The Justice Department declined to open a civil rights investigation into Michigan Gov. Gretchen Whitmer’s policies for nursing homes during the coronavirus pandemic.
Michigan was one of four states the Trump-era Justice Department sought data from on suspicion that policies for care homes imposed early during the health crisis may have been responsible for the deaths of thousands of seniors in violation of the Civil Rights of Institutionalized Persons Act.
“We have reviewed the information you provided along with additional information available to the Department. Based on that review, we have decided not to open a CRIPA investigation of any public nursing facility within Michigan at this time,” Steven Rosenbaum, chief of the department’s Special Litigation Section, wrote in a letter to Whitmer’s office on Thursday.
The Justice Department announced on Aug. 26 it was requesting information from Democratic-led New York, New Jersey, Pennsylvania, and Michigan, citing policies that require nursing homes to accept infected patients at facilities “often without adequate testing.”
“Protecting the rights of some of society’s most vulnerable members, including elderly nursing home residents, is one of our country’s most important obligations,” said then-Assistant Attorney General for Civil Rights Division Eric Dreiband at the time. “We must ensure they are adequately cared for with dignity and respect and not unnecessarily put at risk.”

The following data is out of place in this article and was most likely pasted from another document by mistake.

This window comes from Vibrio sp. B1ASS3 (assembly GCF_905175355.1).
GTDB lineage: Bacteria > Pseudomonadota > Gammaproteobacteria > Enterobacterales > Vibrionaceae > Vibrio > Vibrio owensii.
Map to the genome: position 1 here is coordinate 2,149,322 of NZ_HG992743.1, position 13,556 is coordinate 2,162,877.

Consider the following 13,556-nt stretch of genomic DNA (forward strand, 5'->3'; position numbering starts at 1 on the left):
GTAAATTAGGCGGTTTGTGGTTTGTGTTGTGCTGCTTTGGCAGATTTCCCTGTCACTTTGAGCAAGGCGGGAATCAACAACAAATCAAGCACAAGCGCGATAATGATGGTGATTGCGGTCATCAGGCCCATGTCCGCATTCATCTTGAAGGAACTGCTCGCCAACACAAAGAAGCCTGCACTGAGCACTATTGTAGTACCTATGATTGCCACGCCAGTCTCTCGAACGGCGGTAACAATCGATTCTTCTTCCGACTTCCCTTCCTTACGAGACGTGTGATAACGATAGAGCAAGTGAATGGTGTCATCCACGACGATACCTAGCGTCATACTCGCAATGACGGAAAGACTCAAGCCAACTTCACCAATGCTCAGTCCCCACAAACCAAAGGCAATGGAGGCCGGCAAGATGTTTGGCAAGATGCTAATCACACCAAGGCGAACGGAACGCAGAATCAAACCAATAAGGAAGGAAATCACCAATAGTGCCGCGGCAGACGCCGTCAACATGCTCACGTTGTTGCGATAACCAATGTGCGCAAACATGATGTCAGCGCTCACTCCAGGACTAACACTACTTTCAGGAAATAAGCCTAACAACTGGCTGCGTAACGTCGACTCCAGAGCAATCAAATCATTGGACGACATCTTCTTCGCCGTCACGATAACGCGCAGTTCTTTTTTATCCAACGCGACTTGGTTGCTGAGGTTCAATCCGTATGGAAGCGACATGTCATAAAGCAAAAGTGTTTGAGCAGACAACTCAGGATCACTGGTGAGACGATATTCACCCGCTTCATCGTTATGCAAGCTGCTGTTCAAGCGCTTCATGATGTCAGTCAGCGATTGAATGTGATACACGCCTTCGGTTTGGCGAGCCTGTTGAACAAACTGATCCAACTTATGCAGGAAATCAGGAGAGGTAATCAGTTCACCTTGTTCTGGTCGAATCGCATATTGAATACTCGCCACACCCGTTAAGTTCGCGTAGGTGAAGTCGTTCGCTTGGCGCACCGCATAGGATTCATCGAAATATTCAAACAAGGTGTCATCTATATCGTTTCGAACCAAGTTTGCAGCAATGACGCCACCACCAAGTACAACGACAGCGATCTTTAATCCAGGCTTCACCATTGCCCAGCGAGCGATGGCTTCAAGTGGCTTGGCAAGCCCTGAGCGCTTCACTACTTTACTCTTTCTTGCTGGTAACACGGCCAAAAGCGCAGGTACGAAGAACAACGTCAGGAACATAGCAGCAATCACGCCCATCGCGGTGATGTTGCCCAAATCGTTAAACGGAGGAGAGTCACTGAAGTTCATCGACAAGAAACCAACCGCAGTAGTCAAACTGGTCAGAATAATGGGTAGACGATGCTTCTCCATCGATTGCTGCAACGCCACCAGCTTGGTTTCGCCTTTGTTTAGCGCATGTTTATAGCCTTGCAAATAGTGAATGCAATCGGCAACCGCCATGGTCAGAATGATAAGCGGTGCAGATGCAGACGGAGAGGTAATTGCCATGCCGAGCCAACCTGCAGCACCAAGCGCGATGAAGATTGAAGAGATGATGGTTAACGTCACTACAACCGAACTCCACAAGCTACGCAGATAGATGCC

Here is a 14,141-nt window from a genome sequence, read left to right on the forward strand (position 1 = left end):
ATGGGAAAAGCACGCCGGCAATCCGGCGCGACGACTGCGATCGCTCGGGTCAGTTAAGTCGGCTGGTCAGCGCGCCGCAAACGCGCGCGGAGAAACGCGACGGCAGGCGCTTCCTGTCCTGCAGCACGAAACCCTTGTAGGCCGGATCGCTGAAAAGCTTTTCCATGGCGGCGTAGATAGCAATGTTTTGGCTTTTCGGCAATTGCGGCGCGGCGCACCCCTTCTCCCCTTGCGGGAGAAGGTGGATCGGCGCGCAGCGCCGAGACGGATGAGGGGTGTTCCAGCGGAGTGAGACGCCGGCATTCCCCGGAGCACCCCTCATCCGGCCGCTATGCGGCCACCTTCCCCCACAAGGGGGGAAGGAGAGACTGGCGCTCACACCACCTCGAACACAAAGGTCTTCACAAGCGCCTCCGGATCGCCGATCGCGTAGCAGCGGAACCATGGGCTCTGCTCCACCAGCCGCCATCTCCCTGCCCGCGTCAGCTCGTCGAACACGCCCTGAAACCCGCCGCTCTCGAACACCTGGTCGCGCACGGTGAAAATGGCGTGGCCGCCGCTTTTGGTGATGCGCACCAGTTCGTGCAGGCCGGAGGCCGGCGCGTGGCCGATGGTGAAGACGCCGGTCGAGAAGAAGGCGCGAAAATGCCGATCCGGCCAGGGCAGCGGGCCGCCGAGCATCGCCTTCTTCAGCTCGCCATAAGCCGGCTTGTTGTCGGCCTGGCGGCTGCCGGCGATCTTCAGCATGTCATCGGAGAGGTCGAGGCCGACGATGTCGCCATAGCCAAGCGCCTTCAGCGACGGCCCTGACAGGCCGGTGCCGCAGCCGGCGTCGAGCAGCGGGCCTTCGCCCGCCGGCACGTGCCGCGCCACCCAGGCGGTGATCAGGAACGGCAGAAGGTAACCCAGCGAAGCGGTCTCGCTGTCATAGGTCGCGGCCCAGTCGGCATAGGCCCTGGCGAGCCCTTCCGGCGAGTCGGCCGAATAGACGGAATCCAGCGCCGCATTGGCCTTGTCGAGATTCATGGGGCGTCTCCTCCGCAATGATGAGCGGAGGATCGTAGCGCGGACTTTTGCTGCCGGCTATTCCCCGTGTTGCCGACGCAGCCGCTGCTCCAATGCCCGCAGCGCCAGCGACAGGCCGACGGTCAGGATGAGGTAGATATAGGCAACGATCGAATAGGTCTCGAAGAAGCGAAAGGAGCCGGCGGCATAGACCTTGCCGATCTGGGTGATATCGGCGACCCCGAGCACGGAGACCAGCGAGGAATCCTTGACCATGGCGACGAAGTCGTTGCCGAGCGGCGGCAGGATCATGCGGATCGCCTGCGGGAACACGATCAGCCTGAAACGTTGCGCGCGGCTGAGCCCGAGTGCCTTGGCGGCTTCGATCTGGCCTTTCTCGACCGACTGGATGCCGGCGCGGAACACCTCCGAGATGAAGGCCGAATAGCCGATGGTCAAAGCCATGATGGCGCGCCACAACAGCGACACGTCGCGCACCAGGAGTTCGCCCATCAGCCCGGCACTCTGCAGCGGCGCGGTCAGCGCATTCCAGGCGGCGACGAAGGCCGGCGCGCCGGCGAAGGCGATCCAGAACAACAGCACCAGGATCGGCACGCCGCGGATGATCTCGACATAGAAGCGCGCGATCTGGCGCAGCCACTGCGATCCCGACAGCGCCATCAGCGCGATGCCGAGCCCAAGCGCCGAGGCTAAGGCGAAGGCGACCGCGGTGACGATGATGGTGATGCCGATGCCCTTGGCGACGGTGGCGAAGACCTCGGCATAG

Whitmer’s office criticized the Trump administration for playing “partisan games” at the time.
“The fact that this letter was sent during the middle of the Republican National Convention week to four Democratic governors should make it crystal clear that this is nothing more than election year politics by an administration that is more concerned with the president’s re-election campaign than protecting Michigan seniors,” her press secretary said in a statement on Aug. 26.
The Washington Examiner reached out to Whitmer’s office for comment on the Justice Department’s decision not to investigate.
Michigan Republicans have sought similar state-level investigations into Whitmer and nursing homes. Democratic Attorney General Dana Nessel declined such a request to investigate Whitmer, saying in March she would not “abuse the investigatory powers of this department to launch a political attack on any state official, regardless of party or beliefs.”
Meanwhile, state Auditor General Doug Ringler agreed to investigate deaths in care homes after Republican House Oversight Committee Chairman Steven Johnson had asked him to do a “comprehensive study of reported and unreported deaths in long-term care facilities.” The audit is expected to conclude in September or October, Ringler said.